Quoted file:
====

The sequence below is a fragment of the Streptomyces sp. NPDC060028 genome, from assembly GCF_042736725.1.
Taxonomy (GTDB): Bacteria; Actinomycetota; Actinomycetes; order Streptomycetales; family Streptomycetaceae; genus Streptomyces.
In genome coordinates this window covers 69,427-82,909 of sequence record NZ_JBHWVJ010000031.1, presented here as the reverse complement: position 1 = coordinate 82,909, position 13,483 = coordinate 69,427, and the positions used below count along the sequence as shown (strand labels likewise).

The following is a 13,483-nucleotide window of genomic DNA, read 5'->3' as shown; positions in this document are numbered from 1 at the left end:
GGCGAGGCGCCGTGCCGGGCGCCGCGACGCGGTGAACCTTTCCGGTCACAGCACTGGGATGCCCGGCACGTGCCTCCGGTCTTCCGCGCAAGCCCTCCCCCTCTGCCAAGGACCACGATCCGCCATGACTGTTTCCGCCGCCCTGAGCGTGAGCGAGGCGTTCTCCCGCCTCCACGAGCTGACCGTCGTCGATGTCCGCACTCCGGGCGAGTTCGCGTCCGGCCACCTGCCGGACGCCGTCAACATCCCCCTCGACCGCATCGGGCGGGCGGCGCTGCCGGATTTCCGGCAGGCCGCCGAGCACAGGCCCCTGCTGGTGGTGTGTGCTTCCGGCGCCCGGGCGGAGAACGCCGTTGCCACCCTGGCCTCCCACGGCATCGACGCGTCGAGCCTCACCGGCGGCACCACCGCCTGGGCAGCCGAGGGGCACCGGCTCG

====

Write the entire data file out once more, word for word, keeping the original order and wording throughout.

The sequence below is a fragment of the Streptomyces sp. NPDC060028 genome, from assembly GCF_042736725.1.
Taxonomy (GTDB): Bacteria; Actinomycetota; Actinomycetes; order Streptomycetales; family Streptomycetaceae; genus Streptomyces.
In genome coordinates this window covers 69,427-82,909 of sequence record NZ_JBHWVJ010000031.1, presented here as the reverse complement: position 1 = coordinate 82,909, position 13,483 = coordinate 69,427, and the positions used below count along the sequence as shown (strand labels likewise).

The following is a 13,483-nucleotide window of genomic DNA, read 5'->3' as shown; positions in this document are numbered from 1 at the left end:
GGCGAGGCGCCGTGCCGGGCGCCGCGACGCGGTGAACCTTTCCGGTCACAGCACTGGGATGCCCGGCACGTGCCTCCGGTCTTCCGCGCAAGCCCTCCCCCTCTGCCAAGGACCACGATCCGCCATGACTGTTTCCGCCGCCCTGAGCGTGAGCGAGGCGTTCTCCCGCCTCCACGAGCTGACCGTCGTCGATGTCCGCACTCCGGGCGAGTTCGCGTCCGGCCACCTGCCGGACGCCGTCAACATCCCCCTCGACCGCATCGGGCGGGCGGCGCTGCCGGATTTCCGGCAGGCCGCCGAGCACAGGCCCCTGCTGGTGGTGTGTGCTTCCGGCGCCCGGGCGGAGAACGCCGTTGCCACCCTGGCCTCCCACGGCATCGACGCGTCGAGCCTCACCGGCGGCACCACCGCCTGGGCAGCCGAGGGGCACCGGCTCG